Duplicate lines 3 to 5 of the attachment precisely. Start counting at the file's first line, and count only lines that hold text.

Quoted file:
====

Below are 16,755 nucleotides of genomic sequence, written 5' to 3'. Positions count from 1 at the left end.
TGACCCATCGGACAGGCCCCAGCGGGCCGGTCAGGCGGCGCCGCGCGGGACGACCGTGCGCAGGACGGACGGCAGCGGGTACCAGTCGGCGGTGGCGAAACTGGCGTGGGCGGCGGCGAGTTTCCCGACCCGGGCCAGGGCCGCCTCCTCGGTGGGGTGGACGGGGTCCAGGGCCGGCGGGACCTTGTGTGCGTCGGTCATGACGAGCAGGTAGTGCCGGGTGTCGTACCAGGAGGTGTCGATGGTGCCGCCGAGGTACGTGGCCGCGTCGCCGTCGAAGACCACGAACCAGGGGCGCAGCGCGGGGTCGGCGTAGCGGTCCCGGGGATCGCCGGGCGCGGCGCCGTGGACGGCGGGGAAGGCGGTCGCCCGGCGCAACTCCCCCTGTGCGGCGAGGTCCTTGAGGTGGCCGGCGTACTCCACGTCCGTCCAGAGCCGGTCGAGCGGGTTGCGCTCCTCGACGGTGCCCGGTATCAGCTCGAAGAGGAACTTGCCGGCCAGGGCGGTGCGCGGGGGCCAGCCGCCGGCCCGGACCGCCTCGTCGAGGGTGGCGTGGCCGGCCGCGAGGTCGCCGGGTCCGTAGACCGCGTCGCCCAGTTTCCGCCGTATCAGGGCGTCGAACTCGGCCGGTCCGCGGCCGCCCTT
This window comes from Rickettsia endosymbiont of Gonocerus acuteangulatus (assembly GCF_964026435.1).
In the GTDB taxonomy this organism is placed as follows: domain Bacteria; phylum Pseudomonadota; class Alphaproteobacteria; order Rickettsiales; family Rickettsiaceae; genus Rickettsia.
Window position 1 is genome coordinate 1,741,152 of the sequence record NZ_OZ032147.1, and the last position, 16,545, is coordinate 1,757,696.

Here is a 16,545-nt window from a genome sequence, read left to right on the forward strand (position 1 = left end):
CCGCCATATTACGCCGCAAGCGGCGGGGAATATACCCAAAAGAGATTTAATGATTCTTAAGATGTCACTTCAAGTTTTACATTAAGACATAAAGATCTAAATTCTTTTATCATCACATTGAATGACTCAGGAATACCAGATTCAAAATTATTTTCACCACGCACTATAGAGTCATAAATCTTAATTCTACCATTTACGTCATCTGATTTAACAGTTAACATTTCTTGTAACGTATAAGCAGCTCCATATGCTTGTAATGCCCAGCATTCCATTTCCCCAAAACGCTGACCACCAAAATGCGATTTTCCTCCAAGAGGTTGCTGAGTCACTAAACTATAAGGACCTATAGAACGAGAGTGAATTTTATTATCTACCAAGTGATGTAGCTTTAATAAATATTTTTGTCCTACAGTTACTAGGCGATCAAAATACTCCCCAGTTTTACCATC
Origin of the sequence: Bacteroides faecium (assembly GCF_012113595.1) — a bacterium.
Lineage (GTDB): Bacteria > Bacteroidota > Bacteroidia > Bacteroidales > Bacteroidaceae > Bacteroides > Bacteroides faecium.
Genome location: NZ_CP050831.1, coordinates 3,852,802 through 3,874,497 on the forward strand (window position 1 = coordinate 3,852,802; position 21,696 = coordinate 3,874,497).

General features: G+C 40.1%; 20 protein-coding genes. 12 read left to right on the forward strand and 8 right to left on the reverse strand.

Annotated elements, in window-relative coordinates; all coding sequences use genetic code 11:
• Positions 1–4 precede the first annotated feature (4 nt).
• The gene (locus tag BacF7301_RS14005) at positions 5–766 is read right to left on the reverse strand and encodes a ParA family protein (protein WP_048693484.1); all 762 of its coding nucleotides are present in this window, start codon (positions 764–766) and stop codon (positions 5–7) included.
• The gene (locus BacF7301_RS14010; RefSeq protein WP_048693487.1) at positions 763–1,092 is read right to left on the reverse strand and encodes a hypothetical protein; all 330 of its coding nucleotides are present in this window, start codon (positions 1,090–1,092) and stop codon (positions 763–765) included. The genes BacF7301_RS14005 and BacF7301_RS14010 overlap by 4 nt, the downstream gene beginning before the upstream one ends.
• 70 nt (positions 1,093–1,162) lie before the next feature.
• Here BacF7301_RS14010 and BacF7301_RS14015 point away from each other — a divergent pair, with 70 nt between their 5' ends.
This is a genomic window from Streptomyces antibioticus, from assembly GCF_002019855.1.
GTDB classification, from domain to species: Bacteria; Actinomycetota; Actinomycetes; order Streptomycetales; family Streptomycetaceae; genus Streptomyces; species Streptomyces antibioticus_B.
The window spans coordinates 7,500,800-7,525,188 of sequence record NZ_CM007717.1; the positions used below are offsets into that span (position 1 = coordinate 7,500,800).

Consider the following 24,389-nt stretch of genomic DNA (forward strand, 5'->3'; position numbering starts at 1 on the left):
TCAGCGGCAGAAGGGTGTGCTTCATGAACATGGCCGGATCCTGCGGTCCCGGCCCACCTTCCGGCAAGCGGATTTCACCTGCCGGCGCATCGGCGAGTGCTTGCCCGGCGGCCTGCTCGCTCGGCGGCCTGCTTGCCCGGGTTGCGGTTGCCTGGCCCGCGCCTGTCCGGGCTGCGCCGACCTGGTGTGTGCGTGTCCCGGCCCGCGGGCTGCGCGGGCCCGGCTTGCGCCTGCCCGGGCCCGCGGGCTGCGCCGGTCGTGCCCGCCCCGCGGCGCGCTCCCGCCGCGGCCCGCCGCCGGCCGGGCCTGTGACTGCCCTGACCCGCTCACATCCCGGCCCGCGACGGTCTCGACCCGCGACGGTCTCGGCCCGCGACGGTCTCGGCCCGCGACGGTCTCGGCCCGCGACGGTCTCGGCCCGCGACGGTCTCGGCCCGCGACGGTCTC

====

This window comes from Rickettsia endosymbiont of Gonocerus acuteangulatus (assembly GCF_964026435.1).
In the GTDB taxonomy this organism is placed as follows: domain Bacteria; phylum Pseudomonadota; class Alphaproteobacteria; order Rickettsiales; family Rickettsiaceae; genus Rickettsia.
Window position 1 is genome coordinate 1,741,152 of the sequence record NZ_OZ032147.1, and the last position, 16,545, is coordinate 1,757,696.